The AI Manager

  • Steve Jones - SSC Editor

    SSC Guru

    Points: 715095

    Comments posted to this topic are about the item The AI Manager

  • Jim

    Newbie

    Points: 2

    It's terrifying to think of what could become the norm in a few years from now. Even reading the article around the A.I in the call centre was enough for me to want to 'nope' right out of there.

    At one of my previous jobs, they introduced Nikabot into our Slack space, and for those who don't know, it's a piece of time tracking software. Each day, it'll send you a message and ask you what you did the previous day and how much time you spent doing it. It collates all of this information and sends it back to your manager.

    I fully understand a company's wanting to know what you're spending your time on, but it feels a little too intrusive, overbearing and emotionless having to report in to a cartoon head smiling back at you. In a matter of weeks Nikabot was scrapped after many complaints from the team and the occasional "f@!k off Nikabot!" that was bellowed in the office when 10am rolled around and she sent her message to everyone.

    I have hope still that the same will happen elsewhere around the world, either that or companies that do adopt this kind of approach will struggle to find employees to replace the ones that leave.

  • Toni-256719

    SSCarpal Tunnel

    Points: 4861

    Reading the article about AI in the call center at MetLife made me wonder what the employee turnover rate was.  Sure, the existing employees are mostly happy with the software.  Did all the unhappy employees quit and get jobs elsewhere?

    • This reply was modified 1 month ago by  Toni-256719.
  • DinoRS

    SSCrazy

    Points: 2308

    Call me the bad guy but I'd love to use AI for predictive maintenance, the drive will still fail I might just know about it in advance.

  • Tom Gillies

    SSCrazy

    Points: 2738

    I have grave doubts about anything remotely "statistical" which claims to predict with a 96% accuracy. Doesn't this sound like the very definition of "prejudice" or "self fulfilling prophecy"? That's especially if you don't monitor the inputs and classifications very, very carefully.

    Using statistics to predict performance of machines is fine. It's even a good idea. Take the thing which you think is going to fail off-line. Then perhaps you can examine it and decide if the algorithm was right and maybe improve the algorithm, or even repair or recondition the device. Simply throwing a device away because an algorithm predicted it was going to fail is not actually that beneficial. How do you know it wasn't a "false positive"?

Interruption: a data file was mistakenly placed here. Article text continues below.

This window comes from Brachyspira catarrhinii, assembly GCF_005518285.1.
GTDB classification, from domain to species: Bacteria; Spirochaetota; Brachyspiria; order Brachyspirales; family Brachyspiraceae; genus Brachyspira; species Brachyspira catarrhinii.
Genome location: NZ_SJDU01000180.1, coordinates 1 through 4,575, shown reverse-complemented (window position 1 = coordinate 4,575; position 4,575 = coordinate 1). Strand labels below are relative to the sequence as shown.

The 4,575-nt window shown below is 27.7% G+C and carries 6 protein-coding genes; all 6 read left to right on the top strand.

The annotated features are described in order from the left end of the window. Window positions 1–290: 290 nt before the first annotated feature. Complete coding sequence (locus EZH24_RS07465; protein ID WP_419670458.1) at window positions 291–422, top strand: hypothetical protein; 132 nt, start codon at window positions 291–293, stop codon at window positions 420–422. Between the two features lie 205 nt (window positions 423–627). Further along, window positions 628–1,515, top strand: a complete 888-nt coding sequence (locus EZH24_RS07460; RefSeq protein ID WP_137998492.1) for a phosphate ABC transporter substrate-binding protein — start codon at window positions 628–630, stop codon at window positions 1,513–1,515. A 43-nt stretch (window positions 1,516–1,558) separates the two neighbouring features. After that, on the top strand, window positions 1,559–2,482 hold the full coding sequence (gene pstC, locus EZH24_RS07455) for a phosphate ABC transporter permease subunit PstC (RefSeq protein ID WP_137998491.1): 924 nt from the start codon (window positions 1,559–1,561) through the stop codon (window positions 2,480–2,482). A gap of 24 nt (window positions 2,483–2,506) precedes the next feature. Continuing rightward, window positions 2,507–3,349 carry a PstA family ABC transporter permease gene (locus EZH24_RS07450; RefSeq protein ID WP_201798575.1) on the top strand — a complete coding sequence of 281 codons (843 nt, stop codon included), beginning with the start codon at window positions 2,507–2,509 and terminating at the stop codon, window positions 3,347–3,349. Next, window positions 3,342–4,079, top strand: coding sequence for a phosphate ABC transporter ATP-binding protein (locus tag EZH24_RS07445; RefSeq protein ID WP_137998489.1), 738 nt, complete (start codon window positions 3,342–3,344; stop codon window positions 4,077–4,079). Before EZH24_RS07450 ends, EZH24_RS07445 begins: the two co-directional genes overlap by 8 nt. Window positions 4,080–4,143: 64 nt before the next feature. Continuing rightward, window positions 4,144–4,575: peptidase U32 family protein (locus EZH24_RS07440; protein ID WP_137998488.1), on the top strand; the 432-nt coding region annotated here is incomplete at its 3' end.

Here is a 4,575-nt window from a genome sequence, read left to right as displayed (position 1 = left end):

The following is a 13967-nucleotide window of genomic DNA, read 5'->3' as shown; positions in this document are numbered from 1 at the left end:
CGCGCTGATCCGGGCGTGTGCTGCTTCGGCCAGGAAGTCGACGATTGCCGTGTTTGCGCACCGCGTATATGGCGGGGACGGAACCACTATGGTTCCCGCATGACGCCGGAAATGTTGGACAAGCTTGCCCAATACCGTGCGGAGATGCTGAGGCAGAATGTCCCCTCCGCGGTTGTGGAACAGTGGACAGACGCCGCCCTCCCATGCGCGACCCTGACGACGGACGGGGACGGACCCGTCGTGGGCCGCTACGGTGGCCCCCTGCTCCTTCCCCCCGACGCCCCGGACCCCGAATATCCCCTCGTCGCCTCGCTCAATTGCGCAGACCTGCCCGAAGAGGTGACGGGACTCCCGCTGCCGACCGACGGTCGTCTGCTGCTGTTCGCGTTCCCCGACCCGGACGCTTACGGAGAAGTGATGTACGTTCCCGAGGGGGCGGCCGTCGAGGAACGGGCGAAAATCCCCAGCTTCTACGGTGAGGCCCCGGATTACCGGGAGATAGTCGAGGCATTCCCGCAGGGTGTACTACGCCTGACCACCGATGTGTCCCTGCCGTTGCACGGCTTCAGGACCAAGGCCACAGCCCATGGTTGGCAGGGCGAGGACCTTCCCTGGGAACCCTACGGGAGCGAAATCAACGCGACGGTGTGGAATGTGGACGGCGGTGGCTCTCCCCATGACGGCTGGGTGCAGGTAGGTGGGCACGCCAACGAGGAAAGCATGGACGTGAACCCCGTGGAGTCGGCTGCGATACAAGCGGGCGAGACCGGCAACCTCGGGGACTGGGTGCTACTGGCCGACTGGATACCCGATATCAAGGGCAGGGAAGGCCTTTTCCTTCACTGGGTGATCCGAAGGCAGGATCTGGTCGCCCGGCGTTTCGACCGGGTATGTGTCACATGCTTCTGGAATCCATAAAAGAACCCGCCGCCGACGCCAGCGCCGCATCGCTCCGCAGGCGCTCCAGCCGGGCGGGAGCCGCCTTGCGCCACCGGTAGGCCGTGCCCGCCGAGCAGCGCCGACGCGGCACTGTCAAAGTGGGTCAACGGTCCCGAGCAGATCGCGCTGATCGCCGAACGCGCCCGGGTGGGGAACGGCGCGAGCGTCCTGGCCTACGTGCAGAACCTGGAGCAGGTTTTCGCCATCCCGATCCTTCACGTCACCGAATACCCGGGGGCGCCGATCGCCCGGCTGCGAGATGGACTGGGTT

I've actually read Frederick Winslow Taylor's "Principles of Scientific Management". From memory, the tasks he analysed were mostly (all?) repetitive, mechanical operations. He didn't major in human interactions or anything complex.

    Like Steve, I find applying crude mechanical thinking (and too much Behavioural Psychology) to humans unsettling and fear that it may lead to places we do not want to go. Putting a card above my screen reminding myself to "Smile today" when I feel a bit down is one thing, this is something else. Always ask "would you like it done to you?"

    Tom Gillies
    LinkedIn Profile
    www.DuhallowGreyGeek.com[/url]

  • jasona.work

    SSC-Forever

    Points: 49864

    Sooo, what it really sounds like MetLife is trying to accomplish with this software, is for all their call center employees to respond exactly the same to identical situations.  Basically, they want robots answering the phones...

    Frankly, I would not want to be "managed by AI," for a multitude of reasons.

    Think about it.  Having a bad day and not rocking through your tasks like normal?  An AI will simply say something like "you need to pick up the pace," a human manager might come up to ask why you're not working as fast as usual, notice the non-verbal cues that indicate something's off, and instead ask you what's going on and making allowances for it.

    I'm fine with AI remaining a tool, something to handle the mundane tasks with a dash of predictive-ness to warn you of pending potential problems, but as a manager?  Nope, nope, nope.

    And, putting an AI in charge of the sort of dystopian hellscape that is a call center?  Bad idea, because if you want Skynet, that's how you get Skynet...

    (Dang it, I need a smiley here!)

  • Chris Wooding

    SSCarpal Tunnel

    Points: 4227

    You mention the impact on middle management and supervisors; I can imagine AI being able to schedule pointless meetings, but it will be some time before it can realistically take part in pointless meetings (and follow-on meetings and pre-meeting meetings), so middle management should be safe for a while. 😉

  • Rod at work

    SSC-Dedicated

    Points: 33108

    Too many issues here to give a blatant Yes or No to. Progress inevitably means impact to people's jobs. Sometimes whole segments of jobs are powerfully impacted. I'm sure that when the automobile started to come on strong, it very negatively impacted horse stables around the country. I like riding horses, but personally I don't want to be dependent upon a horse to get me to work daily. I've seen what I see as waste, in hiring lots of help desk people who primarily help  users who've forgotten their password or need to have their password reset, because for whatever reason the user can't do it themselves. Over a year ago I learned of a software product that had the capabilities of handling these lower level tasks, leaving the more difficult chores to humans working at the help desk. If such a system were to be implemented, I'm sure that it would result in a few layoffs. The union wouldn't agree with that, so it isn't going to happen.